In the TNG episode "Relics" where Scotty returns, Data serves Scotty a glass of a green liquid which he cannot identify. The drink is later identified by Picard as Aldebaran Whiskey, which seems to be a fairly well-known liquor during the TNG era. It makes appearances throughout the franchise, and Quark at DS9 keeps several barrels of it in a storeroom.

Given his usual penchant for being a walking encyclopedia, how was Data not able to identify Aldebaran Whiskey... or even recognize the language on the label as Aldebaran?

And, yes, I realize the scene was a nod to Scotty's identical scene in a TOS episode. I'm looking for an in-universe reason. At the very least, Data should have known it was Aldebaran.

  • 4
    There's no reason to think that Data had ever encountered it before. I doubt he was invited to many parties as a cadet. There's also no reason to think it's well known - especially aboard Starships, where the usual tipple is synthenol. Picard only knows what it is because he's the one who gave it to Guinan.
    – Tim
    Commented May 29, 2017 at 21:05
  • There was a novelization of this episode, but the scene is quite different, with Guiñan being present and serving the alcohol. Commented May 30, 2017 at 0:17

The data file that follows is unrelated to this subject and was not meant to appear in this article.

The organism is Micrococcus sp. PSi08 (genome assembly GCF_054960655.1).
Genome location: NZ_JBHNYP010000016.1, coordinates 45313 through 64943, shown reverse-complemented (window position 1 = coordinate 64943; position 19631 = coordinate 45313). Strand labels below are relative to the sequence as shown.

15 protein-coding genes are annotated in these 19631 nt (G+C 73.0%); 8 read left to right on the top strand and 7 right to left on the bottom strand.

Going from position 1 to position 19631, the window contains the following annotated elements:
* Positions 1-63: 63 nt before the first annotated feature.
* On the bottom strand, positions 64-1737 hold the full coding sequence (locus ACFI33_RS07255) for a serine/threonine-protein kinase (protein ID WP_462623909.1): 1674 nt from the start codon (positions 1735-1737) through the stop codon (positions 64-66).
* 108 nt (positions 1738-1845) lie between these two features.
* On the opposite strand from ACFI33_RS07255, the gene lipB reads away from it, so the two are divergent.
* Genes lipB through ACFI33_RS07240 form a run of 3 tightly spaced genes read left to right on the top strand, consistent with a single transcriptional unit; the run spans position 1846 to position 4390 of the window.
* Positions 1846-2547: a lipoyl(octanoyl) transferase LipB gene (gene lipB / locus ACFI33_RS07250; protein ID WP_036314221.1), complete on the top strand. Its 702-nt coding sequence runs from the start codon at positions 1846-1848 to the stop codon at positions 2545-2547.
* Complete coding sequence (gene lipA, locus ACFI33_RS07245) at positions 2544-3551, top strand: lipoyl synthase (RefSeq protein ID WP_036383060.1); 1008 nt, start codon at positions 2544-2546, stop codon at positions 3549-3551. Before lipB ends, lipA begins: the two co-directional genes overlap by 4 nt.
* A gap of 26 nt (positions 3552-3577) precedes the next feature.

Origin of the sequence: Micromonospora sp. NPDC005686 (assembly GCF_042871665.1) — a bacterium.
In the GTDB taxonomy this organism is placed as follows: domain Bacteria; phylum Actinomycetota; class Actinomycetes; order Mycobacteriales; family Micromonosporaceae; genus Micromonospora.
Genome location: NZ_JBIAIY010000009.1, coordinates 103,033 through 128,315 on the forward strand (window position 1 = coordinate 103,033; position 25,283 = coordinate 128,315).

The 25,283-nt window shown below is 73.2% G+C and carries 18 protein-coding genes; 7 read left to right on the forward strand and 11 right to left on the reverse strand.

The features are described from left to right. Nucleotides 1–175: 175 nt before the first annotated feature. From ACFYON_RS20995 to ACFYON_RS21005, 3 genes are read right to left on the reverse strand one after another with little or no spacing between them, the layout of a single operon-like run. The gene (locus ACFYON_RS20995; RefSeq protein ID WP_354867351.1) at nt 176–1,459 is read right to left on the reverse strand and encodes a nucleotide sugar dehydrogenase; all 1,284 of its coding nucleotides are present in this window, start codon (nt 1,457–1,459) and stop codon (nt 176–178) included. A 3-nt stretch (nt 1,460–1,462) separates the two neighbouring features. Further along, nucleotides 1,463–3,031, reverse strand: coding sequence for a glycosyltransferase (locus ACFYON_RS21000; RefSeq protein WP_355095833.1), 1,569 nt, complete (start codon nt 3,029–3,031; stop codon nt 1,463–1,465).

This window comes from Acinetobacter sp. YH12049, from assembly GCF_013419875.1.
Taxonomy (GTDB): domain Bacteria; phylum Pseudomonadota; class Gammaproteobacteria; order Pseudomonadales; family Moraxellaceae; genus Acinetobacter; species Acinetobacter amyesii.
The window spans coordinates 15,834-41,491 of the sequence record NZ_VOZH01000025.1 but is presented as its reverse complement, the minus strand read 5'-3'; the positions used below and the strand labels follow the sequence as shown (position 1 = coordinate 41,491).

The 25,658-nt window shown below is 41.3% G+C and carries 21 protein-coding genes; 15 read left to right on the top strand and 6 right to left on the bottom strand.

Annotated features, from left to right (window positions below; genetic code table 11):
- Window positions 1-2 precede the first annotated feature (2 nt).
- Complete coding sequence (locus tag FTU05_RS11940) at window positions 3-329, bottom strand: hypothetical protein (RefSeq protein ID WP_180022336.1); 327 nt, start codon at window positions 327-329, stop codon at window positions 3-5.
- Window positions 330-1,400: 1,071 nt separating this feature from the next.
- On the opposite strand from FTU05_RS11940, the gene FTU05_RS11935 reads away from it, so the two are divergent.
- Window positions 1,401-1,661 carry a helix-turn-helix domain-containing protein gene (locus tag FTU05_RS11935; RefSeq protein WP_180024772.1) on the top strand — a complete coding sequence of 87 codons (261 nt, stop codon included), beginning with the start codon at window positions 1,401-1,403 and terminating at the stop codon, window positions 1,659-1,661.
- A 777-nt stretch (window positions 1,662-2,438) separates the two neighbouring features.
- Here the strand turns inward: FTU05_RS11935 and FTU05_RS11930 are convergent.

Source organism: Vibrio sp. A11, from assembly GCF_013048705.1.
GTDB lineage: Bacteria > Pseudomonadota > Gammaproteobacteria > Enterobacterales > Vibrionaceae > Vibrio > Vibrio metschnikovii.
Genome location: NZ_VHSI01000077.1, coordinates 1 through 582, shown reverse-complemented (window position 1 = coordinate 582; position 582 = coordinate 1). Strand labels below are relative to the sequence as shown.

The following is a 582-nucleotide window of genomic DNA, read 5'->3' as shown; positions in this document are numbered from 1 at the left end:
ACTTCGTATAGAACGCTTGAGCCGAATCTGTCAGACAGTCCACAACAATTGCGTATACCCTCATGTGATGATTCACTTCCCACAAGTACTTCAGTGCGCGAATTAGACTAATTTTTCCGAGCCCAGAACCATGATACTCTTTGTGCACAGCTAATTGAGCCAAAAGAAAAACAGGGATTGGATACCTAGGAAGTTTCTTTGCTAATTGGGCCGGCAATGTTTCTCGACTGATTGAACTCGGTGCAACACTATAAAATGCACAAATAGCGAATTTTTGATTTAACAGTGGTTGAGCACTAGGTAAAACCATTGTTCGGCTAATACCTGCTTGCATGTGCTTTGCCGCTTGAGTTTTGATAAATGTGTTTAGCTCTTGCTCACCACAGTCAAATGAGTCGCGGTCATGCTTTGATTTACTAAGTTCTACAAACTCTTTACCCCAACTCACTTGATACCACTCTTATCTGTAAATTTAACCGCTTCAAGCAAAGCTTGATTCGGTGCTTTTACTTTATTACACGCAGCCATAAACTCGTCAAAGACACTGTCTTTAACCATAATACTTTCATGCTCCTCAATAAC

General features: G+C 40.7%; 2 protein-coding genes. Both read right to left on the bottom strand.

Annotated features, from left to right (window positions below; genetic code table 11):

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    Data doesn't know what snoop means. It's hardly amazing he doesn't know some brand of liquor.
    – muru
    Commented May 30, 2017 at 1:42
  • @muru - actually, not knowing slang words like "snoop" makes more sense. The show was written before the rise of the Internet, so a lot of slang would only be known to certain native speakers and/or niche fans (like Picard with detective novels).
    – Omegacron
    Commented Jun 16, 2022 at 20:02
  • @Omegacron "snoop" is hardly slang. Even if it were, I'd expect a walking encyclopedia to have a vocabulary that covers "slang" that you would find in any average dictionary. I'd bet even in the 1960s and TOS (let alone TNG) you would find "snoop" in any old pocket dictionary.
    – muru
    Commented Jun 16, 2022 at 23:03

1 Answer 1


The screen direction in the original script indicates that Data was simply unable to read the label. Since the earlier direction is that the bottle is "very old" the implication would be that the label is decayed rather than that he doesn't speak the language. He smells it but is unfamiliar with the scent.

Data bends down and reaches under the bar... then stands up and puts a very old bottle of a green liquid on the bar.

SCOTT: What is it?

Data is unable to read the label. He removes the cap and sniffs the contents... but still doesn't know what to make of it... he looks at the liquid and finally tells Scott the only thing he knows for certain.

DATA: It is green.

As you can see from the shot below, the label is essentially blank.


  • I am so often amazed that answers can be found for questions like this! +1. Commented May 30, 2017 at 17:00
  • 3
    @Quasi_Stomach - It's made possible by the fact that in previous years, the writers and makers of shows actually strove to have their shows make sense, even if the audience didn't always see what was on screen
    – Valorum
    Commented May 30, 2017 at 17:12

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